In this demonstration we'll see that the vertical and horizontal motions of a projectile do not influence each other. The projectile that we'll use is this plastic ball, and we'll project it with this cannon. This device has a spring in it,
and I'll just hold it so you can see it, and I can force the spring down, and it will stay in place there. So the spring is compressed at this point. I'll push the cart along this level track. My table's not quite level so I put some cardboard here to make
sure that it was level. You can see the cart doesn't move on the track. The other thing I need is to release the ball, and for that purpose I have an automatic release which is a photogate. A phot gate is this device on the side, which has a slot in it.
There's an infrared beam passing across it. If I break that infrared beam with something, then that will release the ball. What I'll break it with is this piece of cardboard. So I'm going to mount this cardboard on this clamp right here at exactly the level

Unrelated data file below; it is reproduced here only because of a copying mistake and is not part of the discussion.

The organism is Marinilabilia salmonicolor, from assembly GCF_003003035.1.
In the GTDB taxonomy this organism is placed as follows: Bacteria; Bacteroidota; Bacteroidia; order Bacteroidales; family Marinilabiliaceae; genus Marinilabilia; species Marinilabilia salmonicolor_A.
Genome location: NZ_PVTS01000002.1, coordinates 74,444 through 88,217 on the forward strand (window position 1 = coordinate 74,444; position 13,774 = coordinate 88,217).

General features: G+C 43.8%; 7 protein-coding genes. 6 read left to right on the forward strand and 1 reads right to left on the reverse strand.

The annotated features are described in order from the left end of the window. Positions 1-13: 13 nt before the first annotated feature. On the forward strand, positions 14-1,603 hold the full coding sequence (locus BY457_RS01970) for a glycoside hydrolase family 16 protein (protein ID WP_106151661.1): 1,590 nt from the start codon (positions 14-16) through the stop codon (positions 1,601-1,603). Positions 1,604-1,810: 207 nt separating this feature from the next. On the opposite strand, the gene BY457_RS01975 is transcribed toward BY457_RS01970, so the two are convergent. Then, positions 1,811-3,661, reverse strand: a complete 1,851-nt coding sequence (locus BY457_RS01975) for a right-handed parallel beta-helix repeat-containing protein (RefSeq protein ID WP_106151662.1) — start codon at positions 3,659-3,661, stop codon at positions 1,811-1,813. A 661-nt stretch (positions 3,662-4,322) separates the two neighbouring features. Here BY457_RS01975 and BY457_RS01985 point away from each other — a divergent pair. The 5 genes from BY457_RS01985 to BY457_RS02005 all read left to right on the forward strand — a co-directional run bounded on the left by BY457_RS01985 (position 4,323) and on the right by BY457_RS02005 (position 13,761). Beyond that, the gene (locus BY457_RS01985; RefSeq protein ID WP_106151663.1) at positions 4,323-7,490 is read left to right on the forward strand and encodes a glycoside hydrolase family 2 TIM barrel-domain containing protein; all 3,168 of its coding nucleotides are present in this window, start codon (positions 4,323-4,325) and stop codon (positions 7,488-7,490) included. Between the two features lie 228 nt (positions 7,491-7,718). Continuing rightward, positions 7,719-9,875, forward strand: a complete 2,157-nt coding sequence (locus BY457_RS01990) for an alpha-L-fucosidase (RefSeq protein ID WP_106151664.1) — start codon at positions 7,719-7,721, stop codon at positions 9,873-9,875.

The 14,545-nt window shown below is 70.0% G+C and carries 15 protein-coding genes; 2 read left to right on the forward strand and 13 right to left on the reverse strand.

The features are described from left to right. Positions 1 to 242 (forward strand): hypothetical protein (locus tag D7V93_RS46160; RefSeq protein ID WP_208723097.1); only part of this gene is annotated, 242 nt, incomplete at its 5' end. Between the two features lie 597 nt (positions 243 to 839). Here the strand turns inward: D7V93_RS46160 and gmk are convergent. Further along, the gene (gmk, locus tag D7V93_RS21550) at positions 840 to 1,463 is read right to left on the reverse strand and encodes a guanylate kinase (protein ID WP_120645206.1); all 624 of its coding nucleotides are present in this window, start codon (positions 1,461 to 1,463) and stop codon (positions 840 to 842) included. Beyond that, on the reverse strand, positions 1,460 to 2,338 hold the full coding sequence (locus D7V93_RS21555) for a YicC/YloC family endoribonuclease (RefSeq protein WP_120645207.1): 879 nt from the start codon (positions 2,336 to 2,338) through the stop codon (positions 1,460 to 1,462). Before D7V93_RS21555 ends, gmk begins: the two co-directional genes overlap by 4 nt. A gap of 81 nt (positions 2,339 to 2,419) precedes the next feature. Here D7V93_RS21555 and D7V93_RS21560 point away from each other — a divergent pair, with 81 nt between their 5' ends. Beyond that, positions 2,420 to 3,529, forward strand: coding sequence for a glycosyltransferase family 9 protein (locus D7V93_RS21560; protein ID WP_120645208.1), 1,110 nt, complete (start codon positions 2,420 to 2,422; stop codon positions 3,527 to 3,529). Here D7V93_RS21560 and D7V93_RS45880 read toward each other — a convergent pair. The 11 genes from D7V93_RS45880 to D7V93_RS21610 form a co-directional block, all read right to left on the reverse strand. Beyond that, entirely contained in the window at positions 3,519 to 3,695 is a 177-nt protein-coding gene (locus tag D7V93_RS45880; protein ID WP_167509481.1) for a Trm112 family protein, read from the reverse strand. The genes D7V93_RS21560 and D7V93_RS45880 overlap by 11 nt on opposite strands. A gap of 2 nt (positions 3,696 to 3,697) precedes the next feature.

of the photogate. I'll just show you how this works when I pass it through the photogate, it releases the ball.
So I'll get the flag in position, line it up, and we're set to go. Ready the cart, I'll give a push,
and I'll stop pushing before the flag actually passes through the photogate. As you see the ball fell right back down into the cannon. Let's take another look at that. Ready? Right back down into the cannon before I actually caught it over here. So what that
is showing us is that the ball continues to travel horizontally with the same speed that the cart has. The cart doesn't slow down, the ball doesn't slow down, and since they're both moving horizontally together, the ball comes right back down on the cart.
And the fact that gravity was acting on the ball all the time and making it slow down on the way up and speed up on the way down has absolutely no effect on the horizontal motion.